The sunny southeastern corner of California seems like a natural place for the adoption of rooftop solar systems. But in the past few years, the number of residents putting panels on their homes has plummeted.
In 2016, 1,696 residential solar systems were installed by homeowners served by the Imperial Irrigation District — a utility that serves Imperial County, a small portion of San Diego County and the Coachella Valley cities of Indio, Coachella, La Quinta, and parts of Palm Desert. In 2017, that number dropped to 707, then dropped further to 262 in 2018 and 229 in 2019.
Why? In 2016, IID lowered the rate it pays solar customers to buy back excess electricity from the grid.
Meanwhile, adjacent cities served by Southern California Edison — which did not lower rates — solar installations continued at a brisk pace. Palm Springs alone has a total of 5,554 installations, and Cathedral City has 4,155, compared to a total of 5,714 in all of IID territory at the end of 2021.
Now, California utility regulators are considering changes that would essentially do for the whole state what IID did in 2016.
Proponents of the idea — including big utilities — say the program has outlived its purpose of incentivizing early adopters of rooftop solar, and that current rates unfairly shift costs onto customers who can’t install panels.
Kathy Fairbanks, a spokesperson for a coalition called Affordable Clean Energy for All, which supports the proposed changes, says it’s time for a change. The rate structure, she said, “was designed back in 1995 to be very generous.”
Fairbanks said the rate was designed to incentivize people to install solar at a time when people were less familiar with the technology, and when the installation costs were more expensive.
“But fast forward 26 years later, and the price of solar panels has come down, but the incentives have kept going up,” she said.
The coalition of over 100 member organizations, which ranges from business groups like the California Chamber of Commerce to electrical workers unions and faith-based groups like Inland Empire Concerned African American Churches, is sponsored by the state’s three major utility companies: Southern California Edison, Pacific Gas & Electric, and San Diego Gas & Electric. A recent investigation by Inside Climate News found that of 124 coalition members, 71 received charitable donations or other financial support from the utility companies in 2020, with a total of more than $1.67 million provided to member organizations in the coalition.
Opponents — including rooftop solar companies — say the proposed changes would cause the state’s rooftop solar installations to drop off as the economic incentives become less attractive. And some point to what happened at IID as proof that such changes will kill interest in rooftop solar.
“This eviscerated solar choice for the ratepayers,” said Vincent Battaglia, CEO and founder of Palm Desert-based Renova Energy. Battaglia says the proposed changes will similarly impact residential solar installations in California.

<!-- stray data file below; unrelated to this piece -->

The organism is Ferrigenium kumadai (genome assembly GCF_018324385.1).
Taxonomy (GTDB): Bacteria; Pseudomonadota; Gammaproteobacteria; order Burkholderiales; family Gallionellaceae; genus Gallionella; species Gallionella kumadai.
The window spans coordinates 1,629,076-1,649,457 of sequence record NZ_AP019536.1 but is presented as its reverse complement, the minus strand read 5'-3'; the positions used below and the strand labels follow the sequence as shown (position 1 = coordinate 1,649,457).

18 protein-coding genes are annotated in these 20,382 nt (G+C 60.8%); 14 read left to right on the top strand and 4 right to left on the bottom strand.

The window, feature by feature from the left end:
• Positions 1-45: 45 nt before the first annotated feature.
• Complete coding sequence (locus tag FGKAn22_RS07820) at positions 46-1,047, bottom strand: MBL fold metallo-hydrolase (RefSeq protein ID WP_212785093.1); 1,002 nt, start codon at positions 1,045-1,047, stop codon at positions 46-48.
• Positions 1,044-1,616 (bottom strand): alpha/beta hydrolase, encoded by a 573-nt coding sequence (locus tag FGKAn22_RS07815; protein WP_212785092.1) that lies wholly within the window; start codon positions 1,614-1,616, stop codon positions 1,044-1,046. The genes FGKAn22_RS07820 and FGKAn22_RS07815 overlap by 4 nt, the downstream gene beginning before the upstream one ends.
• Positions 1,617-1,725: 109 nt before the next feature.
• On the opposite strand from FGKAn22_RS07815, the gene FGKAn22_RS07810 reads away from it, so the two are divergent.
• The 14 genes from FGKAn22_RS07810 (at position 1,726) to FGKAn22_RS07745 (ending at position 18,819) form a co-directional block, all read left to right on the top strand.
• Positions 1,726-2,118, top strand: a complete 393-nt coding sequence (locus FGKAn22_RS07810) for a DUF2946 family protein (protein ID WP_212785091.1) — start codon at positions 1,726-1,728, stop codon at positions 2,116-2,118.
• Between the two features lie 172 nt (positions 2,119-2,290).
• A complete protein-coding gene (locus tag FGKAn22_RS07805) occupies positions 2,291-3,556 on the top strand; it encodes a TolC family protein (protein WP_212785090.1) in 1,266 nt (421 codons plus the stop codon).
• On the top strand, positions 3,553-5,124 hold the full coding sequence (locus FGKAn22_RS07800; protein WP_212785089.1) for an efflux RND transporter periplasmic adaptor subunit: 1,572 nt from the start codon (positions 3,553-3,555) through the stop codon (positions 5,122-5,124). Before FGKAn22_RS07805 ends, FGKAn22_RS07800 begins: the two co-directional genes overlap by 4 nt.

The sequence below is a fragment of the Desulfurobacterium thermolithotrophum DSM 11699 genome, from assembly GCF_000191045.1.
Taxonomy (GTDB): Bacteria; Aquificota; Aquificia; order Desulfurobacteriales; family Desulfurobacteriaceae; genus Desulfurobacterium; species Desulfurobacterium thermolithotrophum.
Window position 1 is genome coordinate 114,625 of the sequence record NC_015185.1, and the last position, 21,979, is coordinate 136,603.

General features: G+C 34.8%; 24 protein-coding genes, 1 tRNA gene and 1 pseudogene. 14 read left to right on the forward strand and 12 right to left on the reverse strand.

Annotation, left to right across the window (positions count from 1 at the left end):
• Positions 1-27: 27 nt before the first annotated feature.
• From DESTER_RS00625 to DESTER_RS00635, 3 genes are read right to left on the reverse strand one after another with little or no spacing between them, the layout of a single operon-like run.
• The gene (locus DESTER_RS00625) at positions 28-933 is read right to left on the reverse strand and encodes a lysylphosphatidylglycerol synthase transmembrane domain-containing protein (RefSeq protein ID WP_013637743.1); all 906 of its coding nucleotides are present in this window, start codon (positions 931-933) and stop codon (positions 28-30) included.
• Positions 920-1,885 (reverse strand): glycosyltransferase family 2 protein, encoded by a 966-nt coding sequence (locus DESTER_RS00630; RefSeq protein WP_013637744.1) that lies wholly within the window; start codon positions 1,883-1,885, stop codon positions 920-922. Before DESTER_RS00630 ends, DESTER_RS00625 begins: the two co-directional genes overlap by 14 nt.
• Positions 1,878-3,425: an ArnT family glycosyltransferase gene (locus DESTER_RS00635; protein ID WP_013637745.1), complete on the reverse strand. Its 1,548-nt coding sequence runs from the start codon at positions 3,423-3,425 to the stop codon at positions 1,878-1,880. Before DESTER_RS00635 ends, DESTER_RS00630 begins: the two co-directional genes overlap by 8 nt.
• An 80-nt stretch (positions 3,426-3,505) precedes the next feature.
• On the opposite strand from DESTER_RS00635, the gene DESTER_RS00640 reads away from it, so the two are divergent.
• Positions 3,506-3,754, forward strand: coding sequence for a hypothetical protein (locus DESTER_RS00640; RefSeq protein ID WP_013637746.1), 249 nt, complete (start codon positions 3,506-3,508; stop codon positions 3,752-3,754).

Possible changes coming to NEM
The program in question is called net energy metering, or NEM, and it was launched in 1995. Since then, more than 1.3 million residential solar systems have been installed across the Golden State — more than any other state.
The program allows residential solar customers to sell whatever excess solar energy they don’t use back to power companies at the retail rate for power, typically resulting in a discount on their energy bills.
The California Public Utilities Commission is now weighing changes to net energy metering that would instead pay residential solar customers at the lower “avoided cost” rate, based on what the utility would have spent to purchase that power at wholesale rates.
The California Solar and Storage Association estimates that the avoided cost amount under the proposed NEM change would amount to about 5 cents per kilowatt-hour, down from about 20 to 30 cents today.
The Imperial Irrigation District implemented a similar change more than five years ago. As a publicly owned utility, IID is not subject to the CPUC’s jurisdiction, and in July 2016, IID discontinued its NEM program after meeting a state-mandated net metering threshold.
While customers enrolled before then remain in the net metering program, new solar customers who installed solar panels after that date were enrolled in IID’s new net billing program, which compensates customers for excess solar energy at 6.98 cents per kilowatt-hour, based on IID’s lowest wholesale solar contract cost.
When Indio resident Maggie Rodriguez bought her home three years ago, it already had solar panels installed and was grandfathered into IID’s net metering program. She wasn’t initially looking to buy a home with solar, but after looking into the programs decided it was worth it — but says she would have thought differently about buying a home with solar under the new program, or installing solar on a home today.
“I think the first program has been worth it, but I don’t think the second program would have been worth it,” she said.
With solar, her highest summer bills are now around $200, down from the $500 or even $600 a month she paid at her previous Coachella Valley home. In non-summer months, her bill is sometimes as low as around $10.
Battaglia points to Imperial Irrigation District as “the genesis” of the proposed changes to net energy metering.
Imperial Irrigation District had a total of 5,714 residential solar systems out of 137,541 residential customers at the end of 2021 — about 4.2% of all customers. By comparison, next door, in the portion of the Coachella Valley served by Southern California Edison, there were over 21,700 homes with solar out of 145,525 customers — nearly 15% of customers.
“[Renova] installed alone, in one year, the same amount of systems that were installed in five years in IID. So did net billing have an effect on a consumer’s right to choose solar in IID? It absolutely did,” said Battaglia.
Utilities: NEM shifts costs to non-solar customers
According to Affordable Clean Energy for All and Southern California Energy, customers without solar systems pay an average of $245 more annually on their bills than they should because of NEM. The groups say that could increase to more than $550 per year by 2030 if the current program remains in place.
“When you pay your utility bill, you’re paying for the cost of electricity, and you’re paying for grid maintenance, for all of the employees who go out and fix the grid, the power poles,” said Fairbanks.